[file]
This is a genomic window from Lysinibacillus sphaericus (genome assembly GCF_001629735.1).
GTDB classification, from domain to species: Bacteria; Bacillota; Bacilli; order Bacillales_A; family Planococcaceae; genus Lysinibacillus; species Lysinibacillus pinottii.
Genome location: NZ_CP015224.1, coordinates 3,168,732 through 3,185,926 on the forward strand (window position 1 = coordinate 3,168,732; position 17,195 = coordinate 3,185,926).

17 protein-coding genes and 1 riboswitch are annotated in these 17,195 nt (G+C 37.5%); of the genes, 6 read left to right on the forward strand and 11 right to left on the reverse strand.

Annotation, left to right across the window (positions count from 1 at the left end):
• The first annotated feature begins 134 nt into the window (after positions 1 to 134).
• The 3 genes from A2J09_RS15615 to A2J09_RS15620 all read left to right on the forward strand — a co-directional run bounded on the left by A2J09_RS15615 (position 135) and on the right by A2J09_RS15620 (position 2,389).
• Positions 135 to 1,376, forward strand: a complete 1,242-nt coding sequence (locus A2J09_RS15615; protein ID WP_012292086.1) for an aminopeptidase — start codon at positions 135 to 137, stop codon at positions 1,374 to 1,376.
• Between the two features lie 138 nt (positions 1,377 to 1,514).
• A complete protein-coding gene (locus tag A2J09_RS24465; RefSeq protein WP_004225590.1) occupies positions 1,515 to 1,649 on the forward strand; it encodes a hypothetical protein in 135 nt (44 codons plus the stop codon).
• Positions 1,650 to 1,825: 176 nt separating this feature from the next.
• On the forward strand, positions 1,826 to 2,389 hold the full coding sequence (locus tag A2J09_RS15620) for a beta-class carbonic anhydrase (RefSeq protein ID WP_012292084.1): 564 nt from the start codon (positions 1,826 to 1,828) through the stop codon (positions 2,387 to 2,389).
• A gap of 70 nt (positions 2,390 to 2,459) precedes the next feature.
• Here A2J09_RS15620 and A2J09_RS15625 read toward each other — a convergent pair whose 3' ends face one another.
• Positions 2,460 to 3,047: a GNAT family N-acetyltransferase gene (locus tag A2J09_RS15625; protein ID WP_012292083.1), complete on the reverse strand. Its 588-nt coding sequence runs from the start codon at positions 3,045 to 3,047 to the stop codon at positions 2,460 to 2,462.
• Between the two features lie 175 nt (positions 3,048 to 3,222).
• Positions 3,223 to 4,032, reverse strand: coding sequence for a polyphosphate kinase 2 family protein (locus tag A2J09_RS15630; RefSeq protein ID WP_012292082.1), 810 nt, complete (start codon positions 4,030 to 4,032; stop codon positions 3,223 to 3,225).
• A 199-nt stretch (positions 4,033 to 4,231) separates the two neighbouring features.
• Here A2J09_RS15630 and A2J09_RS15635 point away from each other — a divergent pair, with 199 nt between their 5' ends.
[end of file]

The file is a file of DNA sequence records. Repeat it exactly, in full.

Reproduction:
This is a genomic window from Lysinibacillus sphaericus (genome assembly GCF_001629735.1).
GTDB classification, from domain to species: Bacteria; Bacillota; Bacilli; order Bacillales_A; family Planococcaceae; genus Lysinibacillus; species Lysinibacillus pinottii.
Genome location: NZ_CP015224.1, coordinates 3,168,732 through 3,185,926 on the forward strand (window position 1 = coordinate 3,168,732; position 17,195 = coordinate 3,185,926).

17 protein-coding genes and 1 riboswitch are annotated in these 17,195 nt (G+C 37.5%); of the genes, 6 read left to right on the forward strand and 11 right to left on the reverse strand.

Annotation, left to right across the window (positions count from 1 at the left end):
• The first annotated feature begins 134 nt into the window (after positions 1 to 134).
• The 3 genes from A2J09_RS15615 to A2J09_RS15620 all read left to right on the forward strand — a co-directional run bounded on the left by A2J09_RS15615 (position 135) and on the right by A2J09_RS15620 (position 2,389).
• Positions 135 to 1,376, forward strand: a complete 1,242-nt coding sequence (locus A2J09_RS15615; protein ID WP_012292086.1) for an aminopeptidase — start codon at positions 135 to 137, stop codon at positions 1,374 to 1,376.
• Between the two features lie 138 nt (positions 1,377 to 1,514).
• A complete protein-coding gene (locus tag A2J09_RS24465; RefSeq protein WP_004225590.1) occupies positions 1,515 to 1,649 on the forward strand; it encodes a hypothetical protein in 135 nt (44 codons plus the stop codon).
• Positions 1,650 to 1,825: 176 nt separating this feature from the next.
• On the forward strand, positions 1,826 to 2,389 hold the full coding sequence (locus tag A2J09_RS15620) for a beta-class carbonic anhydrase (RefSeq protein ID WP_012292084.1): 564 nt from the start codon (positions 1,826 to 1,828) through the stop codon (positions 2,387 to 2,389).
• A gap of 70 nt (positions 2,390 to 2,459) precedes the next feature.
• Here A2J09_RS15620 and A2J09_RS15625 read toward each other — a convergent pair whose 3' ends face one another.
• Positions 2,460 to 3,047: a GNAT family N-acetyltransferase gene (locus tag A2J09_RS15625; protein ID WP_012292083.1), complete on the reverse strand. Its 588-nt coding sequence runs from the start codon at positions 3,045 to 3,047 to the stop codon at positions 2,460 to 2,462.
• Between the two features lie 175 nt (positions 3,048 to 3,222).
• Positions 3,223 to 4,032, reverse strand: coding sequence for a polyphosphate kinase 2 family protein (locus tag A2J09_RS15630; RefSeq protein ID WP_012292082.1), 810 nt, complete (start codon positions 4,030 to 4,032; stop codon positions 3,223 to 3,225).
• A 199-nt stretch (positions 4,033 to 4,231) separates the two neighbouring features.
• Here A2J09_RS15630 and A2J09_RS15635 point away from each other — a divergent pair, with 199 nt between their 5' ends.